The pastoral care and counseling program at ESR focuses on helping students learn and discover ways to respond in faith to the events in others' lives. In addition to developing knowledge and skills grounded in such fields as psychology, sociology, and ethics, students must also find ways to draw upon their own theological beliefs and to connect with the spiritual practices of others. By responding with openness to God's movement in the lives of others, they find that caring becomes a spiritual discipline offering growth not only to the intended recipient of the care but to the caregiver as well. Pastoral care requires students to explore and integrate ahead of time their own sense of self, faith, belief, method, and practice, in order to be ready to respond with openness and caring to the needs of others.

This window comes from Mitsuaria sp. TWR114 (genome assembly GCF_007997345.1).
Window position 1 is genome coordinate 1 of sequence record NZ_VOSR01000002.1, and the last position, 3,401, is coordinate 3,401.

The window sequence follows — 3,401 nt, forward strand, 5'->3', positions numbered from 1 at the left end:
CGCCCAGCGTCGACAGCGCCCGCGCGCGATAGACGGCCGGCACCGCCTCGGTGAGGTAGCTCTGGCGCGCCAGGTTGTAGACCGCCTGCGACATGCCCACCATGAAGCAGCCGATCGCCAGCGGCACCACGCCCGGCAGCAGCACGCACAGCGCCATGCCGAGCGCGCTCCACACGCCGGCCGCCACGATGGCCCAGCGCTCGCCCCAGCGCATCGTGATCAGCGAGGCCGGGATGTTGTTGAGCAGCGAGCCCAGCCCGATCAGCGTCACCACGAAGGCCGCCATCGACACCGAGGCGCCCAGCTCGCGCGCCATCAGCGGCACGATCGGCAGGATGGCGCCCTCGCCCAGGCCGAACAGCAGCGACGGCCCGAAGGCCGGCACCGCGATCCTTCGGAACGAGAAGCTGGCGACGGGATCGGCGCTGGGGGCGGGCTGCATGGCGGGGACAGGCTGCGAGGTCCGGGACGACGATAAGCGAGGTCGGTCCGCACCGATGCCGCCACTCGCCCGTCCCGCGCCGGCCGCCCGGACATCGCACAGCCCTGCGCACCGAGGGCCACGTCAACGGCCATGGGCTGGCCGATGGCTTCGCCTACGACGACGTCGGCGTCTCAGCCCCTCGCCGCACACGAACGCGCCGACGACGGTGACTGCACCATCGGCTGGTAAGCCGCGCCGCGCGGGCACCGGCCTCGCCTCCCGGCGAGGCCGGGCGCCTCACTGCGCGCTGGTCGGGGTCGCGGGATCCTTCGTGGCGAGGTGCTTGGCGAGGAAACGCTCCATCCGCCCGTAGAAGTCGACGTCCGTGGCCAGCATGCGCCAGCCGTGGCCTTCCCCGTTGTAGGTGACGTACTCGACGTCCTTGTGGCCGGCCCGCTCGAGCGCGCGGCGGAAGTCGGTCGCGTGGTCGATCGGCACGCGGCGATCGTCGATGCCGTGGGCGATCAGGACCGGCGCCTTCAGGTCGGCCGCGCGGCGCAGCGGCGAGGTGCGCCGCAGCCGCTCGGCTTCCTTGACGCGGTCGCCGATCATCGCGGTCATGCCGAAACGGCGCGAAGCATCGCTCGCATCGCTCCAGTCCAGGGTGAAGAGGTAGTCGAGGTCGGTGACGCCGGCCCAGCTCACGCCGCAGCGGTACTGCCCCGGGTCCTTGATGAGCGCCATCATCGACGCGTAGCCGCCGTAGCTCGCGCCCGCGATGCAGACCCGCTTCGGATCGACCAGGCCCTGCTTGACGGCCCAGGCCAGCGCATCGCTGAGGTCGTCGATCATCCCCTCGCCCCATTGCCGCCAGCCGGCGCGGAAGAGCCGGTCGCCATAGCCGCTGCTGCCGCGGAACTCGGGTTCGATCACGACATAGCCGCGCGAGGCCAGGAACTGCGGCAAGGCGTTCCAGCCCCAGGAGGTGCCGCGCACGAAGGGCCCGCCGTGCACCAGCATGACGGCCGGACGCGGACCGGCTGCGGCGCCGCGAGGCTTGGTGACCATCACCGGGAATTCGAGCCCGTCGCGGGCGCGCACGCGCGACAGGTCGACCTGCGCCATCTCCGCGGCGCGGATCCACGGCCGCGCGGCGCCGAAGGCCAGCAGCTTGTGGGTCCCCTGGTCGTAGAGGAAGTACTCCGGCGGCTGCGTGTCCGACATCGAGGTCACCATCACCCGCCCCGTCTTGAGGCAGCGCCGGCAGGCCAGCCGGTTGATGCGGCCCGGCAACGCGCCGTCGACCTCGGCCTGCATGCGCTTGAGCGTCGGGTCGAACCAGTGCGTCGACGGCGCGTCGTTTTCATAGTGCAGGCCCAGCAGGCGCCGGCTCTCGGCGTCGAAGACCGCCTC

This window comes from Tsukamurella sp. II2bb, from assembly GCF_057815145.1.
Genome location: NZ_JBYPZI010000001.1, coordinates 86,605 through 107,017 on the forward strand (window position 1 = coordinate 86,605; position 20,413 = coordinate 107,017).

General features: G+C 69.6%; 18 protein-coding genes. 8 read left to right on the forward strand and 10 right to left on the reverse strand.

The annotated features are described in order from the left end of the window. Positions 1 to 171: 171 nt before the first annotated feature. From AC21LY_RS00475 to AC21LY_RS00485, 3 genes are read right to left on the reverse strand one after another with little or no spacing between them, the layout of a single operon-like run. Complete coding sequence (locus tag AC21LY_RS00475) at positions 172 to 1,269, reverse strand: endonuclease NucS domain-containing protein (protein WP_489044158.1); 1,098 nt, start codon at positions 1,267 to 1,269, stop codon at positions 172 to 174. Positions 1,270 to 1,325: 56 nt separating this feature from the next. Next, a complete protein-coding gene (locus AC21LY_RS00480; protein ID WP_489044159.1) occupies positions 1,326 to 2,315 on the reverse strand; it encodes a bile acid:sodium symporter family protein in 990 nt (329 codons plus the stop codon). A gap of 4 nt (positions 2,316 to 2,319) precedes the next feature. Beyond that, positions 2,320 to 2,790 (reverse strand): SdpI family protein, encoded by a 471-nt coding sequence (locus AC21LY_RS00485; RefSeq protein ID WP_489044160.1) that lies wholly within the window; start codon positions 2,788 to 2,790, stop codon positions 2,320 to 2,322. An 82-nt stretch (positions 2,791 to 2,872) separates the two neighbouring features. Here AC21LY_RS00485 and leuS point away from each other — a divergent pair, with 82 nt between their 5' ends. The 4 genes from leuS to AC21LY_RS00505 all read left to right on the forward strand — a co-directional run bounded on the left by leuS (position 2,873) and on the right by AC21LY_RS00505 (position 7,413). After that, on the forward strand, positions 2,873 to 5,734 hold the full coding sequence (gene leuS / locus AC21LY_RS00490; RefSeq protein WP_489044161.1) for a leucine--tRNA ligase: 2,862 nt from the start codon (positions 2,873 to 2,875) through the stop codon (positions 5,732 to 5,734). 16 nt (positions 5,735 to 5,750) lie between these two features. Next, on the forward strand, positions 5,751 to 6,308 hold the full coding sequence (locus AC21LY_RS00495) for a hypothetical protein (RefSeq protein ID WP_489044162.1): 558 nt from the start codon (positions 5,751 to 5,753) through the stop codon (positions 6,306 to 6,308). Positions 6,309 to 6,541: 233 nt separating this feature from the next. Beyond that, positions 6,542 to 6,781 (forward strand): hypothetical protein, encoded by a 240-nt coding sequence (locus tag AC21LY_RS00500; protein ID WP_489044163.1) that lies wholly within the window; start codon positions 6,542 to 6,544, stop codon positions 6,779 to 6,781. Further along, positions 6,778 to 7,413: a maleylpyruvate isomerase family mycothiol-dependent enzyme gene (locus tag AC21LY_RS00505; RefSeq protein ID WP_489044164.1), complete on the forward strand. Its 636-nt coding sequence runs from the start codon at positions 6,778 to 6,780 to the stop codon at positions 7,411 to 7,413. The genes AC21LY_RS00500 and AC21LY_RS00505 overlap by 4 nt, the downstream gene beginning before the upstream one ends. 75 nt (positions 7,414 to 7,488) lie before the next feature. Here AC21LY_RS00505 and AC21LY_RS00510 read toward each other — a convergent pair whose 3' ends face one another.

Pastoral care and counseling courses at ESR include such topics as emergency pastoral care, group pastoral care, pastoral care in marriage, pastoral care with family systems, ministry to the dying and their families, and human sexuality in ministry. Students also choose a local setting, such as a hospital or social service agency, in which to do a supervised unit of Clinical Pastoral Education (CPE). This is an opportunity for students to put into practice much of what they are already learning in the classroom; it is often a very intense and rewarding part of the curriculum. Then after graduation, many students go on to pursue a one-year residency program which leads to certification as a chaplain or member of the American Association of Pastoral Counselors.